Terry Krautwurst shares his view on how winter frost, ice and snow alter our lives, including scientific information on how water freezes and water's frozen beauty in nature.
Frost on cabbage. Discover the wonder of winter frost, ice and snow.
PHOTO: DAVID CAVAGNARO
Winter frost, ice and snow puts on a miraculous show in cold winter months.
Once or twice each winter, a miracle happened on the sloping, snow-covered wheat fields of my grandfather's western-New York farm. A rare warm day would send meltwater spilling into a wide, bowl-shaped swale of some 20 acres. That night, as the water nearest the soil seeped slowly into the earth, frigid air would quick-freeze the upper few inches. By morning the entire field was glazed with a vast, glistening pane of ice: flat, smooth and more than thick enough to hold an ear-muffed, scarf-wrapped boy atop a pair of hockey skates.
Like skating on air, that's the only way I can describe gliding across acres of open field on a transparent surface suspended several inches above ground. The field itself — stones and soil and wheat stubble and all — was clearly visible through the frozen window and air space below. And so I would spend my days, just me, the field, and the whir and click of skates, until a heavy snow or another sudden thaw undid the miracle.
In most parts of the country, such is the stuff of winter. Winter snow, ice and frost alter our lives in all sorts of ways, good and not-so-good, pleasurable and irksome. At the core of all this is neither snow, ice nor frost, but the true miracle, one of the most remarkable substances known to humankind: water.
In the presence of cold, water performs amazing feats. On its own, water cannot freeze. But given an anchor from which to build - a speck of dust, a snow crystal, a stone or a bit of leaf - water molecule near freezing will cluster, stretch out, break apart and gather again, like motivated, molecular square dancers, eventually forming structured groups. Needle-shaped crystals, spread outward on the surface of a pond or lake, forming a delicate, spiny skin which moves first from the edges toward the center, then thickens. Given a really cold, still day, you can hear ice hiss and crackle as it grows.
In the air, water crystals tumbling earthward transform themselves with each twist and turn, each tiny gust or temperature change. A six-sided star may suddenly grow lance-like arms; a hollow column may sprout a fringe of needles at one end, then break apart, seeding the sky with bits of ice from which more crystals will grow.
Most chemical compounds crystallize into predictable shapes, but not so with water. Scientists have identified no less than 80 types of ice crystals: bullets, cones and six-sided prisms, feathery flowers and upended tables, chimney-like columns and inverted funnels, winged plates, even rare three- and five-sided crystals. And that's just the beginning of water's myriad cold-weather forms. There is fern frost: the delicate, lacy fingers of ice that grow from unseen scratches and bits of dust on windowpanes. Mountain-top trees shrouded in cold clouds become coated with milk-colored rime ice. At the bottom of every avalanche is depth hoar, snow recrystallized into a lovely, but perilously weak, honeycomb structure. There are miles-wide floating bergs; slow-flowing, earth-sculpting glaciers; balls of hail as big as your fist; tiny white pellets called graupel.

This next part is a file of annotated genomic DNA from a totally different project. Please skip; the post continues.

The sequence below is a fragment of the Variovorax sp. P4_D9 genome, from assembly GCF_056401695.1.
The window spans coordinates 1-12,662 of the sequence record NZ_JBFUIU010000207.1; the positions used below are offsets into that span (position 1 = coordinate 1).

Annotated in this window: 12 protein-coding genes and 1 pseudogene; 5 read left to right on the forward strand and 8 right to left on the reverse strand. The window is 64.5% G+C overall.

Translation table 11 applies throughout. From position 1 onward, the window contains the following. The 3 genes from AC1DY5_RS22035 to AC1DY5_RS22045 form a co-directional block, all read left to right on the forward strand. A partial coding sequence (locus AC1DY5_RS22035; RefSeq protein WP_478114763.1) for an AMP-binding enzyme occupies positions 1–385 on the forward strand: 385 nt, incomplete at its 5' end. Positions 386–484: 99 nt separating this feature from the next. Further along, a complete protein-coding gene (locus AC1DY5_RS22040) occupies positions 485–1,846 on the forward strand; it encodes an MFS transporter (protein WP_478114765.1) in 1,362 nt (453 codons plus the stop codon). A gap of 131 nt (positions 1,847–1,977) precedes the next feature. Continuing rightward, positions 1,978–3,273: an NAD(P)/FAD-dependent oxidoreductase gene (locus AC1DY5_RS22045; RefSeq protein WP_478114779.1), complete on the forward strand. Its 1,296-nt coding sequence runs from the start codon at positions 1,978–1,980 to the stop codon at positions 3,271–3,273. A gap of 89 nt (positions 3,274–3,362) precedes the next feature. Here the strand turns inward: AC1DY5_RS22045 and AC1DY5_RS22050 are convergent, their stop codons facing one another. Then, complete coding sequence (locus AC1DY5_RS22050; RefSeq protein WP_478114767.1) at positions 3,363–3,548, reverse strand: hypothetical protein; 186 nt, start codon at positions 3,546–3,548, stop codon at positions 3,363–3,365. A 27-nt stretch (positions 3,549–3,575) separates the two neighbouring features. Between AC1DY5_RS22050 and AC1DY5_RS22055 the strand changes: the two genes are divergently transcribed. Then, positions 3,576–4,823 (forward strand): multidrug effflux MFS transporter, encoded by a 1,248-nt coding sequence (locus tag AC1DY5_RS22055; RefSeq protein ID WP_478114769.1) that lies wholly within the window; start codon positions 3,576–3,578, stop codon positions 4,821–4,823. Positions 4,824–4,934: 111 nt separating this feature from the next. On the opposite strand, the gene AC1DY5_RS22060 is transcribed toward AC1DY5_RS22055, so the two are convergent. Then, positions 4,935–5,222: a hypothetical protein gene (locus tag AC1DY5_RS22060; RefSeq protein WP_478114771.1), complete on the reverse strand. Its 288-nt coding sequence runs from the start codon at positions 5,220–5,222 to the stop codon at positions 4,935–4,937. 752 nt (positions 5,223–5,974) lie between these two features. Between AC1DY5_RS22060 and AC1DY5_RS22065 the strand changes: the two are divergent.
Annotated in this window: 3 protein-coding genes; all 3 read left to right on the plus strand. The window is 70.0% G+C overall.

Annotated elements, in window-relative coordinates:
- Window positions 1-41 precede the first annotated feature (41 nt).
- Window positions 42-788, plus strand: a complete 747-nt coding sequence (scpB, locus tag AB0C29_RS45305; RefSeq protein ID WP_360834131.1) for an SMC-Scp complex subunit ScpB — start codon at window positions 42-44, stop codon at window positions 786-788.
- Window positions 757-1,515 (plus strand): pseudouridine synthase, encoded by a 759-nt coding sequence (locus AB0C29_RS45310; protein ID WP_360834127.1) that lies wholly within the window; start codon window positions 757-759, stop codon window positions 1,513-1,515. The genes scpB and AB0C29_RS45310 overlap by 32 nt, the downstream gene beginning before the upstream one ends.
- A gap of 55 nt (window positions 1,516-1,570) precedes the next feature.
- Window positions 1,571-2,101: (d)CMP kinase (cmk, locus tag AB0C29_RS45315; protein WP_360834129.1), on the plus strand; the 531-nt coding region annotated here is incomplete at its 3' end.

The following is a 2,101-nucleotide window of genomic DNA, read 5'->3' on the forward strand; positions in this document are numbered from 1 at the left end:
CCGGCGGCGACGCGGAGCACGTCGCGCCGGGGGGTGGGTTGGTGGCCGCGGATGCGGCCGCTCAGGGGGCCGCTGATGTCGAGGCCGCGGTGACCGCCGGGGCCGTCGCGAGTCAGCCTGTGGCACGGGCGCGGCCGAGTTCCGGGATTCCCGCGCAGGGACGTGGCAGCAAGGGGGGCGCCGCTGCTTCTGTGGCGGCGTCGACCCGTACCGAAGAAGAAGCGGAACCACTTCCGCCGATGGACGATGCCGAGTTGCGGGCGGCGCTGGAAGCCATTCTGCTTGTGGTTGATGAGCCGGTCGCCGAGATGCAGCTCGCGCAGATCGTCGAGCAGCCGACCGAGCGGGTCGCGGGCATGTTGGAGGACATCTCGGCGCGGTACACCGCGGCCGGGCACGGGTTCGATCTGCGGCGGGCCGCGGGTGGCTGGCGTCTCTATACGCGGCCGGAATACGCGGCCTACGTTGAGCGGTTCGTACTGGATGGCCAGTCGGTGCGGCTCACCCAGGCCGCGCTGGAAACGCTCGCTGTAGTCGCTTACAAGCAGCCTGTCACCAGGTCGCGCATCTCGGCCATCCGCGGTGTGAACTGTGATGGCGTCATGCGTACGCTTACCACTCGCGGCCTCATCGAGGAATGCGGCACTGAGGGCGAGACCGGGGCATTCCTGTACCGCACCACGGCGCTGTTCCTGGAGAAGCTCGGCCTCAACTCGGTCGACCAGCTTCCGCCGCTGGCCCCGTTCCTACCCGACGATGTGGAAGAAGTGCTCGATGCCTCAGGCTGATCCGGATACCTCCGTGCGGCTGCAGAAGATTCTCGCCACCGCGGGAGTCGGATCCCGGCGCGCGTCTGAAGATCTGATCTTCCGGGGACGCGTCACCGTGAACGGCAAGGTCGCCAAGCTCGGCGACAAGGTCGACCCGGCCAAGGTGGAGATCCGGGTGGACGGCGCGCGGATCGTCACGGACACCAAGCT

Perhaps most remarkable of all water's properties is its ability to float on itself. Picture an ice cube floating in a glass of water. Big deal, you say? Big deal indeed. Were it not so, life as we know it would be entirely different — or might never have occurred at all.
Virtually every other substance in nature contracts, or shrinks, and becomes denser as it gets colder. When it warms, it expands and grows less dense.We all know why a room is warmest near the ceiling and coldest near the floor: Warm air rises above cold air.
Liquids, too, obey this law. All liquids, that is, except water. At first, water sticks to the rules and, just like everything else, becomes denser as it cools. But at the moment its temperature drops from 39.2 degrees to 39.1 degrees, the upstart liquid does something entirely contrary to the laws of science: It begins to expand and become less dense — until, at 32 degrees, it becomes ice and floats on the denser water.
Lucky thing for us. If water behaved as other liquids do, the coldest water would be the densest and would sink to the bottom. Instead of freezing from the top down, ponds and lakes would freeze solid from the bottom up. Fish and all other aquatic life would die. Land animals would perish, too, from lack of water. Even the ocean depths would gradually fill with ice. Ultimately, say scientists, the entire planet would freeze.
But no: Ice floats. What's more, it acts as an insulating blanket. Ponds and lakes are shielded from frigid air temperatures. Because water at the bottom never is colder than 39.2 degrees, fish and other aquatic life can survive until spring. Meanwhile on land, as many as 18 million ice crystals in each cubic foot of snow trap the Earth's warmth like a down quilt. Deer mice, voles, red squirrels, shrews, spring peepers, insect larvae and countless perennial plants spend the winter safe beneath snow's protective cover.
The images of winter are full of glisten and sparkle; of landscapes white and homes icicle-fringed; of slip and slide, icy crunch and frosty crackle. It seems only fitting though, as we savor nature's winter wonderland, to acknowledge the greatest wonder of all. In each drop of water there is life and beauty for every season: spring's renewal, summer's lush growth, fall's frosts, winter's crystalline coat.
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